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Using syzkaller, part 2: Detecting programming bugs in the Linux kernel

Andre Almeida avatar

Andre Almeida
April 17, 2020

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In my previous blog post, we discussed the importance of testing, what is fuzzing, and how the syzkaller fuzzes the kernel in order to find bugs. Now, let’s install the tool and starting using it to improve our code base.

The kernel source will be expected to be found in the $KSRC directory. The syscall descriptions are based on linux-next, so if something fails or triggers a warning that a specific syscall isn’t defined, consider changing to the current linux-next/master branch.

Your kernel should be specifically configured to enhance the performance of syzkaller and to enable it to be properly fuzzed. The following configs are necessary:


To be able to navigate through the code coverage in the web interface, CONFIG_DEBUG_INFO must also be enabled. To get the most of the power of syzkaller, there are more configuration options that can be enabled, the more the better honorable mention for KASAN. After modifying the configuration, build the kernel again, since we will need a compiled kernel in next steps. Also, it’s required to have the following tools:

  • Go
  • QEMU
  • git
  • OpenSSH
  • A recent C compiler with coverage support (both current GCC and Clang versions should work)

To get the Go toolchain and syzkaller source, run:

go get golang.org/dl/go1.12
go get -u -d github.com/google/syzkaller/...

This doesn’t seem a very canonical way of downloading and installing a package, but since this project is created by Go developers, I believe that their suggestion is currently the best approach. Syzkaller should now be at ~/go/src/github.com/google/syzkaller. Not a very convenient path, but this can be solved with a symlink or the PATH variable. In this example, it will be defined by the following variable:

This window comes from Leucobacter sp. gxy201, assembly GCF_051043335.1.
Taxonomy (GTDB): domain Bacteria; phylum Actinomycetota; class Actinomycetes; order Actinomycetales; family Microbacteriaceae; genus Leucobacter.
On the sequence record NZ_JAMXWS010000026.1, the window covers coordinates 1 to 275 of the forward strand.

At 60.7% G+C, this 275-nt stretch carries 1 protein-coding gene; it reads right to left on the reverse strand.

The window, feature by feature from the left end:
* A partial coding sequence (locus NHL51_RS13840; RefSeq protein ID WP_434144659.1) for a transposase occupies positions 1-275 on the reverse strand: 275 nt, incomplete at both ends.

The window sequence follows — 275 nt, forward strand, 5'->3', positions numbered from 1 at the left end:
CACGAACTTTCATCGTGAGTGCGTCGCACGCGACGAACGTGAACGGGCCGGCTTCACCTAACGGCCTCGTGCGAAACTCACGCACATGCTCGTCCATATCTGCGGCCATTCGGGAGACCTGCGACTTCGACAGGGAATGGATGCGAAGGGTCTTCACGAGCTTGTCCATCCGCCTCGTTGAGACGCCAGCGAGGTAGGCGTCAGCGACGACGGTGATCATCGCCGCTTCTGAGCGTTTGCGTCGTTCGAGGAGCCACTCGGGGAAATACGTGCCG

export SYZPATH=~/go/src/github.com/google/syzkaller

A basic rootfs for the virtual machines can be created using a script provided by syzkaller that requires the debootstrap package. Choose a directory in which to store rootfs images (which is stored as `$IMAGES` below), then run:

export IMAGES=$(pwd)
bash $SYZPATH/tools/create-image.sh

Use -h to explore the other options provided by this tool. In summary, it will create a basic Debian image with the tools that we need and a SSH server to copy and run commands across virtual machines.

Verifying your setup

Just to make sure everything is working fine and avoid some troubleshooting in the future, check if the ssh is properly working. First, boot the machine:

qemu-system-x86_64 \
  -kernel $KSRC/arch/x86/boot/bzImage \
  -append "console=ttyS0 root=/dev/sda debug earlyprintk=serial slub_debug=QUZ"\
  -hda $IMAGES/stretch.img \
  -net user,hostfwd=tcp::10021-:22 -net nic \
  -enable-kvm \
  -nographic \
  -m 2G \
  -smp 2 \
  -pidfile vm.pid \
  2>&1 | tee vm.log

It’s possible to login as root if debugging is necessary.

At the host system, try to access it:

ssh -i $IMAGES/stretch.id_rsa -p 10021 -o "StrictHostKeyChecking no" root@localhost

When done, kill the VM with kill $(cat $IMAGES/vm.pid).

Build and configure syzkaller and its tools

Now we have a working rootfs, we are almost ready. Go ahead and build syzkaller and its tools:

make -j8

We need to create a work directory, where the tool will create a database and store results. Having a separate directory is a good way to organize information as it allows us to have different databases for different syscalls or for different configurations. To do that, just create different directories and set the one you want to work with in the configuration file. Any name works, but those starting with workdir* will be ignored by git, as per a rule in .gitignore file.

mkdir workdir

To define the behavior of the tool, create a configuration file somewhere, here called as config.cfg. This example should be enough for an initial run:

        "target": "linux/amd64",
        "http": "",
        "workdir": "$SYZPATH/workdir",
        "kernel_obj": "$KSRC",
        "image": "$IMAGES/stretch.img",
        "sshkey": “$IMAGES/stretch.id_rsa",
        "syzkaller": "$SYZPATH",
        "procs": 8,